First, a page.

Pride Month: Fostering Inclusivity Can Make Schools More Welcoming for LGBTQ Youth

Lesbian, gay, bisexual, transgender or queer (or questioning, also known as LGBTQ) youth face a mountain of challenges in the world. Bullying is one of them.

It impacts one in five students ages 12-18 each year, but it’s worse for LGBTQ+ youth.

In one survey, nine out of 10 LGBTQ students admitted they’d been bullied or harassed. More than one-third have been physically assaulted at school. Two-thirds have been sexually harassed (groping, inappropriate comments). Nearly a third have admitted to missing school because they feared for their personal safety.

LGBTQ youth are even more vulnerable because they tend to be more frequent targets. Bullying, no matter the victim, makes youngsters:

  • More prone to depression.
  • More likely to consider or attempt suicide.
  • Resort to substance abuse.
  • Earn lower grades.
  • Skip school.
  • Engage in risky sexual behaviors.

There’s no quick fix, but making a safer and more supportive environment for LGBTQ (and all children and teens, in fact) can help minimize bullying.

Building an inclusive culture, encouraging respect, monitoring settings (such as bathrooms or playgrounds) where bullying is more likely to occur, and getting everyone on board so everyone from bus drivers to teachers work together can make schools a place where students not only learn academics, but how to build a better society.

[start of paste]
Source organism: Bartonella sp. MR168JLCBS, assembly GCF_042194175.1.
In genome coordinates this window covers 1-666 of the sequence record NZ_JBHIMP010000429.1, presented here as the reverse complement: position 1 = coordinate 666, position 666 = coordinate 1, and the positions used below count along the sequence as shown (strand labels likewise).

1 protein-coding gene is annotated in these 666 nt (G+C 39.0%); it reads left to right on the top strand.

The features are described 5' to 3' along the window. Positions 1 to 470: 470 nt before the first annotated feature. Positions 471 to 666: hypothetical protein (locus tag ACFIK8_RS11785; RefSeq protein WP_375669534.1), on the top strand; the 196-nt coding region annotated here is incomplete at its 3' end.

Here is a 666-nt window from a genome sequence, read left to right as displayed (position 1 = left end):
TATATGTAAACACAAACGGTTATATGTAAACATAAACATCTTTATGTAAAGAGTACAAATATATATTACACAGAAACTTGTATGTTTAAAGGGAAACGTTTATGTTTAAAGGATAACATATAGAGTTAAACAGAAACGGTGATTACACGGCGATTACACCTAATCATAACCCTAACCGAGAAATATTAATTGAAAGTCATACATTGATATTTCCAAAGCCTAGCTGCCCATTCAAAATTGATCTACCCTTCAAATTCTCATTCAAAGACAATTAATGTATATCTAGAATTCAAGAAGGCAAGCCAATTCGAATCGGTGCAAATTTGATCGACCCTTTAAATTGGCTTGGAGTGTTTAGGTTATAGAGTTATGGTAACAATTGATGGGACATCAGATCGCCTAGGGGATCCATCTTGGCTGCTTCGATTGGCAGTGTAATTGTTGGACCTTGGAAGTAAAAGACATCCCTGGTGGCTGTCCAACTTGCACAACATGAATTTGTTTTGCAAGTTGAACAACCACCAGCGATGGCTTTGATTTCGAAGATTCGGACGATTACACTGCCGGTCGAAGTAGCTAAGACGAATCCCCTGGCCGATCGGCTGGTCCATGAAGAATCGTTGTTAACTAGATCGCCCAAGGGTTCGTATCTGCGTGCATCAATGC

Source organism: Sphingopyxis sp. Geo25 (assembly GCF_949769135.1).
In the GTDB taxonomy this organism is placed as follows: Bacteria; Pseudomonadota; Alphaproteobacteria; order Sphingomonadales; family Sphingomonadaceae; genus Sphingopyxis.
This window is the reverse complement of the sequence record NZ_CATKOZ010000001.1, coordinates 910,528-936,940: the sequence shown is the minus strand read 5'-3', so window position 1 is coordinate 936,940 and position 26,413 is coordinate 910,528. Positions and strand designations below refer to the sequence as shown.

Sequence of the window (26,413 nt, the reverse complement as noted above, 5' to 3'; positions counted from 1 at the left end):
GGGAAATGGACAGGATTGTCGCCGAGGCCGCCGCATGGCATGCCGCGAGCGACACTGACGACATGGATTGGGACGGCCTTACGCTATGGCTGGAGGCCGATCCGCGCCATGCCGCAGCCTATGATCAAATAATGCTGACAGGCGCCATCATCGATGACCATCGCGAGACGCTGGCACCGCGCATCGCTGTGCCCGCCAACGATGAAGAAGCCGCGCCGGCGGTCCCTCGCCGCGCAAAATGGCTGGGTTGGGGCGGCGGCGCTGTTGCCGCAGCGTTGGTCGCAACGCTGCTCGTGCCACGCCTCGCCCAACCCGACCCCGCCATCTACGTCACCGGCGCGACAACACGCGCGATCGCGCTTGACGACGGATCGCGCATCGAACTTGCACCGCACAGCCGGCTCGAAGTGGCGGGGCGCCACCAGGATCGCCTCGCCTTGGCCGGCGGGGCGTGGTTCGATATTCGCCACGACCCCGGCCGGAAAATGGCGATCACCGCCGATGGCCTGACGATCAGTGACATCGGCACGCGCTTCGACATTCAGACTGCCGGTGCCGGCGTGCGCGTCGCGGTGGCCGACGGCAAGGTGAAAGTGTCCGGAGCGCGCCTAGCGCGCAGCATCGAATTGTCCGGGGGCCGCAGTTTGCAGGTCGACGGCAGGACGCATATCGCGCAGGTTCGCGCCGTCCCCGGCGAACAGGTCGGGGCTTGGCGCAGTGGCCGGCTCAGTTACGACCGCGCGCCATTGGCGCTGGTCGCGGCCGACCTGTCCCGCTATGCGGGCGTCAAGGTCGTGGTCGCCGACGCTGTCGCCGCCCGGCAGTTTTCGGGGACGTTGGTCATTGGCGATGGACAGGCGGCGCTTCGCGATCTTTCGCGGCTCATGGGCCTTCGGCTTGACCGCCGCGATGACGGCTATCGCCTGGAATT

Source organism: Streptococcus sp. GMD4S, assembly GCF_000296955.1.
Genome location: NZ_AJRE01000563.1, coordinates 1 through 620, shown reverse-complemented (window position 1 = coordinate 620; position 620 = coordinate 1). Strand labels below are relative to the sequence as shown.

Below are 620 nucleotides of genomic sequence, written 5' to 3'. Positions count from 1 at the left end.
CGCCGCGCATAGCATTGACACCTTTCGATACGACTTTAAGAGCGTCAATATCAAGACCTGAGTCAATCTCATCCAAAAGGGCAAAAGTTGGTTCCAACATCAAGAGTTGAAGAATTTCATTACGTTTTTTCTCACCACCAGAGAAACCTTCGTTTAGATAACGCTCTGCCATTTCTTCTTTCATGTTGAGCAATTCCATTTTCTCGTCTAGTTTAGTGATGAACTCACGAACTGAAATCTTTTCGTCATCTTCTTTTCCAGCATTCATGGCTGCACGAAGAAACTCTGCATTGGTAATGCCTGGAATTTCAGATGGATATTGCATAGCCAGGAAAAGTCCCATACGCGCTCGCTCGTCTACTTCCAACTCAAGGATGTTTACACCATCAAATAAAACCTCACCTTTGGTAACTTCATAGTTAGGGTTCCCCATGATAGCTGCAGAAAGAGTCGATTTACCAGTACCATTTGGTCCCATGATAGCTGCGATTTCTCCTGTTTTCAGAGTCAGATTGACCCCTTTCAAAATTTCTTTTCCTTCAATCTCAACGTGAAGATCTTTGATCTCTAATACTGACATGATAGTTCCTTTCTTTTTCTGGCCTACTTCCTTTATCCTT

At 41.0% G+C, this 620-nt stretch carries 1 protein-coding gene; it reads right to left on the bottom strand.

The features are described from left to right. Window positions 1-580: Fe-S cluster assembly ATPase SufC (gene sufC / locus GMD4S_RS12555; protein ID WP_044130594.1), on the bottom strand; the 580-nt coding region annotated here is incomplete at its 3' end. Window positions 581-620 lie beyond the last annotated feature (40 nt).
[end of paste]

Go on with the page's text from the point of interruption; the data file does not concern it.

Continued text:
Fortunately, there are many programs and resources that offer guidance for implementing improvements.

Sources – 11 Facts About Bullying – Making Schools Safe for LGBTQ+ Community – LGBTQ Youth – Build a Safe Environment – Preventing Bullying Among Adolescents

Medical disclaimer:

Sunshine Behavioral Health strives to help people who are facing substance abuse, addiction, mental health disorders, or a combination of these conditions. It does this by providing compassionate care and evidence-based content that addresses health, treatment, and recovery.

Licensed medical professionals review material we publish on our site. The material is not a substitute for qualified medical diagnoses, treatment, or advice. It should not be used to replace the suggestions of your personal physician or other health care professionals.

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